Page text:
UVA radiation can activate endogenous photosensitizing agents (porphyrin, riboflavin and quinones), producing oxygen free radicals (direct action on conjunctive tissue). It is not directly absorbed by biological targets, but drastically alters the cell function. It has stronger photosensitizing action to exogenous and systemic topical agents, and causes more tanning than erythema, requiring 1000 times more UVA than UVB to produce erythema. It also has greater immunosuppressive effect than UVB. 4,6-8 UVA tanning is caused by melanin oxidation and can be divided into: 1) immediate pigment darkening (IPD), which occurs after seconds of exposure to UVA and visible light, disappearing 2 hours after exposure; 2) persistent pigment darkening (PPD), which occurs between 2 and 24 hours after exposure.4,9

2. Photoprotective Agents

They are divided into:

- natural: occurring in nature, in the environment (ozone, clouds, fog, pollutants), and include the skin itself;

- physical: clothes, hats, makeup, sunglasses, glasses;

- sunscreens;

- antioxidants.

Natural photoprotective agents (atmosphere and environment)

The ozone layer allows passage of UVA and visible light, filters UVC and most UVB rays. Its thickness is not uniform, being thicker toward the poles and thinner in the region near the equator — every degree of latitude increases 3% of UVR reaching the earth. It also varies according to altitude: the higher the greater the penetration of UVR — an increase of each 300 meters increases UVR by 10%. It is estimated that a decrease of 1% in its thickness increases by 1% to 2% the mortality from melanoma.4,6 Clouds, pollutants, fog: by dispersion, they reduce UVR reaching the earth’s surface.4 Reflective surfaces: radiation reflected by the terrestrial surface does not reach the skin. Most soils reflect about 10% of UVR. Snow, ice, white sand, glass and metal reflect 85% of UVB. Water is not a good photoprotective, since UVR can penetrate up to 60 cm below water surface. Trees with dense canopies and foliage are offer very high protection, including UVA protection.4

Natural biological agents

The skin reflects, diffuses, or absorbs UVR and visible light through protein (tryptophan, tyrosine), or chromophores, which are molecules that absorb light energy. The main chromophore is melanin, a large opaque molecule that blocks and diffuses UVR, turning light energy into heat.4

3. Physical Agents

Clothing is an excellent photoprotective measure, especially for UVB. The ability of protection is measured in ultraviolet protection factor (UPF). The test is performed in vitro and measures the fabric reflectance to UVR through spectrophotometer. In order to have good sun protection, clothing must have a minimum of SPF 30.4 The following are some factors that influence UPF: weave (open or closed), thread thickness, moisture, new clothes, and proximity to the skin. There are already washing powder with additives that absorb UVR and increase UPF (Tinosorb). Its mechanism of action is based on the presence of ultraviolet chemical absorbers (stilbene disulfonic acid triazine backbone), which do not change the texture or color of the fabric. Clothes washed 5 times with this type of soap may have UPF increased by 400%.4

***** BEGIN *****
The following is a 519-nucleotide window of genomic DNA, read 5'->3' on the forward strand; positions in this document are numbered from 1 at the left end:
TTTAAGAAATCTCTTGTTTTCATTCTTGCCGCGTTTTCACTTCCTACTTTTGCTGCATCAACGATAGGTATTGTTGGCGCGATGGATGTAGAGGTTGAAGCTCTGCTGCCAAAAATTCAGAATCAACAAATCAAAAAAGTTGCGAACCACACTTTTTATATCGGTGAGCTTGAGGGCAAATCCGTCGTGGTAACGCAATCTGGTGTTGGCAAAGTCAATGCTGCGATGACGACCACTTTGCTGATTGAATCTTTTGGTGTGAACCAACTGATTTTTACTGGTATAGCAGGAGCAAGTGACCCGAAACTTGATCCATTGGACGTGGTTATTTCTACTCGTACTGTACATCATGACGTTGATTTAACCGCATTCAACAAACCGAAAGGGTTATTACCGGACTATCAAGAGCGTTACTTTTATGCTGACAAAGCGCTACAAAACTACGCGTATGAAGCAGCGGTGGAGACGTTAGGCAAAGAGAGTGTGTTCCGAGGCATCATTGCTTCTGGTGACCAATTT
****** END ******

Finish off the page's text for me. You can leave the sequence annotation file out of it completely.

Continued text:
Large-brim hats ( > 7.5 cm) provide a SPF 7 for the nose, 3 for the malar regions, 5 for the neck, and 2 for the chin; medium-brim hats (between 2.5 and 7.5 cm) offer SPF 3 for the nose, 2 for the cheeks, 2 for the neck, and 0 for the chin; small-brim hats ( < 2.5 cm), offer SPF 1.5 for the nose, and 0 for the other regions.4

Modern make-ups have associated sunscreens; those without sunscreen offer a SPF of 3 to 4.4 Glasses protect the skin of periorbital region. Clear lenses filter only UVB. Dark lenses are needed for UVA protection.4 Standard glass filters up to 320 nm UVR (UVB), while dark glasses with plastic filter that dim sunlight (Insulfilm) also block UVA and visible light.

4. Sunscreens

Sunscreens are composed by active ingredient and vehicle. According to chemical and physical properties of active ingredients, they attenuate UVR action by mechanisms of absorption (organic), dispersion and reflection (inorganic). The former classification included physical and chemical sunscreens; currently, they are divided into inorganic and organic, depending on the active ingredient.4,9

The marketing of sunscreens was regulated by the Brazilian organ of drugs administration (ANVISA) since 2002 as a cosmetic of category 2; that is, must be registered prior to marketing, backed up by studies showing its photoprotective efficacy and water resistance. Manufactured sunscreens do not have this requirement. The ideal sunscreen should has broadspectrum protection, affordability, be stable and “be userfriendly, and cosmetically acceptable, encouraging frequent use”.9

Organic filters (classified as UVA and UVB filters)

Mechanism of action: the active ingredients act as chromophores absorbing UVR. When the active ingredient absorbs UVR, it passes from the steady state to the excited state, then back to the steady state, releasing energy as heat. Upon returning to the steady state, it recovers the ability to repeatedly absorb UVR (photostability). The efficiency of chromophore absorption is directly related to its chemical structure. The greater the number of conjugated double bonds the greater the protection.4,9

Photounstable filter: undergoes transformation or degradation in its structure and quickly loses the ability to absorb and protect.6

Photoreactive filter: is a filter that in the excited state interacts with skin and environment, producing toxic reactions.4